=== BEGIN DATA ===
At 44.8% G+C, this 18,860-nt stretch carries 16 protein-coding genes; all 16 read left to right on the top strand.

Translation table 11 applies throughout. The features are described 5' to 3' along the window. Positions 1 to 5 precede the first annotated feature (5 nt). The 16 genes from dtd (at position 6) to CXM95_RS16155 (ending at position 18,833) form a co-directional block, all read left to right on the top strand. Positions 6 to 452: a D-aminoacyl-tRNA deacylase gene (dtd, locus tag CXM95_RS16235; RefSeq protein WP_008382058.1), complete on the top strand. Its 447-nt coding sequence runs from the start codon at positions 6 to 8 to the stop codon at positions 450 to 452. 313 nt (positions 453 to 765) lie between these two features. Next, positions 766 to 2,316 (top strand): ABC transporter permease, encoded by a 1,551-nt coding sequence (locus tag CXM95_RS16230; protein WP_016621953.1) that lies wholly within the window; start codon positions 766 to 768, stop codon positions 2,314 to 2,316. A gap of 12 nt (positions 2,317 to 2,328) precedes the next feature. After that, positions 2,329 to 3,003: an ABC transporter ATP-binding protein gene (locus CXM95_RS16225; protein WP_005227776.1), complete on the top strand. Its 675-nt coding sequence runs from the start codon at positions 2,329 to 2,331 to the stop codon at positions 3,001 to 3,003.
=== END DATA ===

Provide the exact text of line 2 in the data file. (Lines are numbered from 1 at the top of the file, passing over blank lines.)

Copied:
Translation table 11 applies throughout. The features are described 5' to 3' along the window. Positions 1 to 5 precede the first annotated feature (5 nt). The 16 genes from dtd (at position 6) to CXM95_RS16155 (ending at position 18,833) form a co-directional block, all read left to right on the top strand. Positions 6 to 452: a D-aminoacyl-tRNA deacylase gene (dtd, locus tag CXM95_RS16235; RefSeq protein WP_008382058.1), complete on the top strand. Its 447-nt coding sequence runs from the start codon at positions 6 to 8 to the stop codon at positions 450 to 452. 313 nt (positions 453 to 765) lie between these two features. Next, positions 766 to 2,316 (top strand): ABC transporter permease, encoded by a 1,551-nt coding sequence (locus tag CXM95_RS16230; protein WP_016621953.1) that lies wholly within the window; start codon positions 766 to 768, stop codon positions 2,314 to 2,316. A gap of 12 nt (positions 2,317 to 2,328) precedes the next feature. After that, positions 2,329 to 3,003: an ABC transporter ATP-binding protein gene (locus CXM95_RS16225; protein WP_005227776.1), complete on the top strand. Its 675-nt coding sequence runs from the start codon at positions 2,329 to 2,331 to the stop codon at positions 3,001 to 3,003.